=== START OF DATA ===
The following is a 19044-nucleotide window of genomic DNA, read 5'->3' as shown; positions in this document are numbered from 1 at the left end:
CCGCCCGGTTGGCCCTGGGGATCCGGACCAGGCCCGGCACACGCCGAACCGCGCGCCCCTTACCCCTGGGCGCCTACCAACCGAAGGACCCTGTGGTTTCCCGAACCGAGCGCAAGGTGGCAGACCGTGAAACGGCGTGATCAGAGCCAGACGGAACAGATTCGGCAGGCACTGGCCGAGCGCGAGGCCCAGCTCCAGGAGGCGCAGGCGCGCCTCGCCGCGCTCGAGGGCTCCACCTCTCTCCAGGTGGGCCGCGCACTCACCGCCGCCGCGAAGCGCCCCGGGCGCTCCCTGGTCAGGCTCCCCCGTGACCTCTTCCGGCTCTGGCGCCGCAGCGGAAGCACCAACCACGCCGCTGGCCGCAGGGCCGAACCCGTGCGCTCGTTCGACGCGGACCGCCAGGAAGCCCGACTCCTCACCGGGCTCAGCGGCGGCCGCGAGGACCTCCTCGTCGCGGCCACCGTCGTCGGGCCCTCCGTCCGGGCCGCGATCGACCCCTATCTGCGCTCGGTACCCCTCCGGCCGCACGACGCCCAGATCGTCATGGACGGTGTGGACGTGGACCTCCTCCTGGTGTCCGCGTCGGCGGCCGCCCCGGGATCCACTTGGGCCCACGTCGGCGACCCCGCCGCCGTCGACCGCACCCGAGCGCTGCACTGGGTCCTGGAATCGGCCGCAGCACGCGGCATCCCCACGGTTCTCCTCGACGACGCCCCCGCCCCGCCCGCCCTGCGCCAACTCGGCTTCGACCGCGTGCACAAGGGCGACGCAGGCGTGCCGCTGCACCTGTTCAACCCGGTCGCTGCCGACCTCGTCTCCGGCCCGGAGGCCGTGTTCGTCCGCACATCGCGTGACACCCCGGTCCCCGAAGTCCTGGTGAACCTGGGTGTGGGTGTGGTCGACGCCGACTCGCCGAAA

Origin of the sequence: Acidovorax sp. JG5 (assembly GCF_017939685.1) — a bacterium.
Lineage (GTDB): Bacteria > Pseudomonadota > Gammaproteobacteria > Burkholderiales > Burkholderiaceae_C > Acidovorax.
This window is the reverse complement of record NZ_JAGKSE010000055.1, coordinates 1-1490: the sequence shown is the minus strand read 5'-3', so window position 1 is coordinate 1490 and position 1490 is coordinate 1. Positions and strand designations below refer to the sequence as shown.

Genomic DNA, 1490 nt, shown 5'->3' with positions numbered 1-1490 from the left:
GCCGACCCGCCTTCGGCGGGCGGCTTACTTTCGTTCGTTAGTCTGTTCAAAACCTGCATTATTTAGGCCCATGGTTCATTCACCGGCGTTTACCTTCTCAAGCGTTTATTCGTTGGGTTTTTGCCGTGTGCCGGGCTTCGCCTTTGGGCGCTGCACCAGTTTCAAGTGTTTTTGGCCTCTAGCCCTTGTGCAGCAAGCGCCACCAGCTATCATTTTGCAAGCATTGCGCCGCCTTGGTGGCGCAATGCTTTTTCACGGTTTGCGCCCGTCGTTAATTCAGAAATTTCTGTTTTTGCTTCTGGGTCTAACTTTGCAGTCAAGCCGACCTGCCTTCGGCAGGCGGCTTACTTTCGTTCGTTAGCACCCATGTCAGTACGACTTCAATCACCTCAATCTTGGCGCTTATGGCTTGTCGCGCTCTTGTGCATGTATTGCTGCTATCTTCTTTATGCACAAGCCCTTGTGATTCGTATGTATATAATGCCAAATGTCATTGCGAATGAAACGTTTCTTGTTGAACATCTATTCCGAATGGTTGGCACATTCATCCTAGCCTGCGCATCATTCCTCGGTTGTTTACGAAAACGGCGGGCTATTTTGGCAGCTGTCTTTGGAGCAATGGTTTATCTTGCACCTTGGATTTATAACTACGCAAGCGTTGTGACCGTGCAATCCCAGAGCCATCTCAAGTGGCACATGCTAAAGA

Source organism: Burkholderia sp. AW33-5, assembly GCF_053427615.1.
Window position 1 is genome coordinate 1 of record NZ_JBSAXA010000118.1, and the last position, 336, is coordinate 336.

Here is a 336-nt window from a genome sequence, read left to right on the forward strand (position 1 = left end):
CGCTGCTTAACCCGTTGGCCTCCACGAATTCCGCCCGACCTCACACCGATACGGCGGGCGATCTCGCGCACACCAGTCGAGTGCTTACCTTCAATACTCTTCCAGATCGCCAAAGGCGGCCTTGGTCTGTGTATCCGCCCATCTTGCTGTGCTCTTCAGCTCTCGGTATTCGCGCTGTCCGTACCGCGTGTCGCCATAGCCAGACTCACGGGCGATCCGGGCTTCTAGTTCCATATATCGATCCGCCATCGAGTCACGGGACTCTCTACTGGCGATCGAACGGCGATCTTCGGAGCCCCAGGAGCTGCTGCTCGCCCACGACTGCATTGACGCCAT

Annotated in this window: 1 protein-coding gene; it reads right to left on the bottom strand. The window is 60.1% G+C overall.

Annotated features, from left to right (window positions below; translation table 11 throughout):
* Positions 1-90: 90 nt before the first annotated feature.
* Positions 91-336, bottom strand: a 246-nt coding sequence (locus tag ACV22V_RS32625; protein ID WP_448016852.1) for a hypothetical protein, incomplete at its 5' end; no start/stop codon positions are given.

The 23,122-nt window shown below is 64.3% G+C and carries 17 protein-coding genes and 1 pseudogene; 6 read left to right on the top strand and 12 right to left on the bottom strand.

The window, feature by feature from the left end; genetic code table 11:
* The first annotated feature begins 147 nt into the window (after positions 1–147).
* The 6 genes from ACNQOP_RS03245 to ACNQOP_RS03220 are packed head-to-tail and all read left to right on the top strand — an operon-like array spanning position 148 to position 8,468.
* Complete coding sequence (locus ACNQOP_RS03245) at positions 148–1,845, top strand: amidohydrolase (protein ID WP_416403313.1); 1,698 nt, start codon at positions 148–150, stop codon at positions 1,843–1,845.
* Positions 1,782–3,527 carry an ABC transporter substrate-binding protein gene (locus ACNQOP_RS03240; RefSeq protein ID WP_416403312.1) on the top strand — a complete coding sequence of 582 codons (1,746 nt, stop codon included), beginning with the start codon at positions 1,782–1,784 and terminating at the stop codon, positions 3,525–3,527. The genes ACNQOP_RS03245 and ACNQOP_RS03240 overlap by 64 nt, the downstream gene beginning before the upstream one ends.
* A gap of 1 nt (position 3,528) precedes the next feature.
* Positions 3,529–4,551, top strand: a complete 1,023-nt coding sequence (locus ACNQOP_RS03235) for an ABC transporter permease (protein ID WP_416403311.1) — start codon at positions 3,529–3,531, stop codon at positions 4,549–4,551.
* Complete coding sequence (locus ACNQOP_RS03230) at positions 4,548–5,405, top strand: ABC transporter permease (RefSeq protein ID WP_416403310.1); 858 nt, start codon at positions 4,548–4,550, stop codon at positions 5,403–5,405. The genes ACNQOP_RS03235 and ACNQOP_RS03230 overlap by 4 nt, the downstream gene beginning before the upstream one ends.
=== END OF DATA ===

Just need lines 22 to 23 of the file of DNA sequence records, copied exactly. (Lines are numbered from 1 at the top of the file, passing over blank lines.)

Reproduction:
* A gap of 1 nt (position 3,528) precedes the next feature.
* Positions 3,529–4,551, top strand: a complete 1,023-nt coding sequence (locus ACNQOP_RS03235) for an ABC transporter permease (protein ID WP_416403311.1) — start codon at positions 3,529–3,531, stop codon at positions 4,549–4,551.